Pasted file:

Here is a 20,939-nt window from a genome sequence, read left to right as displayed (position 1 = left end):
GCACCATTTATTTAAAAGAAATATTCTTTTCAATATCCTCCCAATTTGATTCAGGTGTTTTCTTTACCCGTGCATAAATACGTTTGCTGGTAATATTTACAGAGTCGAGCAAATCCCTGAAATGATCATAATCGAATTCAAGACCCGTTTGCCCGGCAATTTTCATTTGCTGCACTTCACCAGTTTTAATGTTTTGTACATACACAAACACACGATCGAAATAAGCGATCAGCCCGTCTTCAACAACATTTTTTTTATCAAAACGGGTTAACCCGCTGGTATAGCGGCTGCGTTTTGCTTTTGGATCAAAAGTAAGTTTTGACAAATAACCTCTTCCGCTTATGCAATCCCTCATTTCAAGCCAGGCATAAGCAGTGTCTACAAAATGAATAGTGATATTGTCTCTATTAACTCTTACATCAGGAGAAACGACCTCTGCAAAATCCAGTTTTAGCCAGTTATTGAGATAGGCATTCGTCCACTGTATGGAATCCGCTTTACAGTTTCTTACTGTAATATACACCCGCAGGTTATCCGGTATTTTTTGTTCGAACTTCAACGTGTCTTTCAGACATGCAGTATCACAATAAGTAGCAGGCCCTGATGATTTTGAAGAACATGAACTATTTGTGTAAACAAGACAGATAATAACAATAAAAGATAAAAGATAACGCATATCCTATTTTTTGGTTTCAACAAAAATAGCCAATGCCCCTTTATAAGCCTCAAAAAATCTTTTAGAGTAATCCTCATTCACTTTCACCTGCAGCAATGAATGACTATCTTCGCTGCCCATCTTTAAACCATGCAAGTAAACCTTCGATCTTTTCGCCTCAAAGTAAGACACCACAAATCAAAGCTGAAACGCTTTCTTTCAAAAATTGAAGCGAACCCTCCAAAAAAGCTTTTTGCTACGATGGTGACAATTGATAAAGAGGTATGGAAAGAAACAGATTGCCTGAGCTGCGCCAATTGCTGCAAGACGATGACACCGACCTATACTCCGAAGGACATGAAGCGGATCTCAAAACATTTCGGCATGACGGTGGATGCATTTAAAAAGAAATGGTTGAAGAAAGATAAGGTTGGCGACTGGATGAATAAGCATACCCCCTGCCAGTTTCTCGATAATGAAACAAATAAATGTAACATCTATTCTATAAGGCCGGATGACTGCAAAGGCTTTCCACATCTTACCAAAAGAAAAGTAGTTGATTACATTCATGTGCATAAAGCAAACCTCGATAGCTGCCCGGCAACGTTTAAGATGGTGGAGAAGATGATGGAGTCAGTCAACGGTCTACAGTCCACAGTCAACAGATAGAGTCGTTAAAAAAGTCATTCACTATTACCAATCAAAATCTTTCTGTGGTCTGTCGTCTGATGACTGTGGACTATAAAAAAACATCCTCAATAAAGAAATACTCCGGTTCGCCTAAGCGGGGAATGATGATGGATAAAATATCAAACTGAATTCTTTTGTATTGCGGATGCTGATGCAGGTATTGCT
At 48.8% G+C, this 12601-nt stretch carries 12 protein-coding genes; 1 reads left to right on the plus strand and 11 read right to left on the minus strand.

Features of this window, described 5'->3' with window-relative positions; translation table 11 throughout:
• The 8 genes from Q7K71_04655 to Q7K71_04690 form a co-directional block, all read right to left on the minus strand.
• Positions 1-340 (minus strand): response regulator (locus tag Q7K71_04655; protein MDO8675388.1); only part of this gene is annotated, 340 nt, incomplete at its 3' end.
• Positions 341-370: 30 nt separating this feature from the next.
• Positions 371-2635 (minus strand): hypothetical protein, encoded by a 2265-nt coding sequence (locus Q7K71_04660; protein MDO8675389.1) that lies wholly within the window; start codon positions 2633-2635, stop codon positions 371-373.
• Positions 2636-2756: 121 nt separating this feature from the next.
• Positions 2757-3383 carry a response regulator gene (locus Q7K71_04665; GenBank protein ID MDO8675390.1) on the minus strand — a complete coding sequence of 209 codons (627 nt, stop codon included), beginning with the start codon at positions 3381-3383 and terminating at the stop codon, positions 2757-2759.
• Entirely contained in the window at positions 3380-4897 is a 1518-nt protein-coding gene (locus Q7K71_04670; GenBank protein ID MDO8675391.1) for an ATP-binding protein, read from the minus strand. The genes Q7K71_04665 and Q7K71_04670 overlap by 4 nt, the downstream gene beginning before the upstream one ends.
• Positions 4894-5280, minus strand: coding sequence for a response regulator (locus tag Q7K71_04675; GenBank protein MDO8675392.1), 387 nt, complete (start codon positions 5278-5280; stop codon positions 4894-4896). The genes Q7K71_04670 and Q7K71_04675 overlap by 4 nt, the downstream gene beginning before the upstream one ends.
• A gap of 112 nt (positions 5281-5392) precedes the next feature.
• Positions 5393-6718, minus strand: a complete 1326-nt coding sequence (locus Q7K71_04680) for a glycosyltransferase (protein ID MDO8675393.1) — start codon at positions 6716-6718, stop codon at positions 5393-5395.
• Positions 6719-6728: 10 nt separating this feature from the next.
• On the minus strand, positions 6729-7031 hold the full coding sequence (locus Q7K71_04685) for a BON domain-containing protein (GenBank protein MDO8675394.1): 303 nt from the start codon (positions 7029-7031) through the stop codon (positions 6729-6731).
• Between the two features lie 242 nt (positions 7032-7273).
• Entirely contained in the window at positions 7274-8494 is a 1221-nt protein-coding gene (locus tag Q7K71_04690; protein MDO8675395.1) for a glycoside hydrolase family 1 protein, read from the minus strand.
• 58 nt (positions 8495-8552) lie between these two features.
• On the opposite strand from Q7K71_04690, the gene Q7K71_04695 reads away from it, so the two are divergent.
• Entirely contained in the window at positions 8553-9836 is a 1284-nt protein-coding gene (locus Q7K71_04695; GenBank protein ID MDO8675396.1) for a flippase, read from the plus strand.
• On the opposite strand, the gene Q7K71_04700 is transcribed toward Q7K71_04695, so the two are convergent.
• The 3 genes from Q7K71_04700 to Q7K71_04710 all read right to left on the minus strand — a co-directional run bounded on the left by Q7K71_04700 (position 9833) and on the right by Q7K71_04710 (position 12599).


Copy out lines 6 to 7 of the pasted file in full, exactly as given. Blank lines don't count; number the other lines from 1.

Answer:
• Positions 1-340 (minus strand): response regulator (locus tag Q7K71_04655; protein MDO8675388.1); only part of this gene is annotated, 340 nt, incomplete at its 3' end.
• Positions 341-370: 30 nt separating this feature from the next.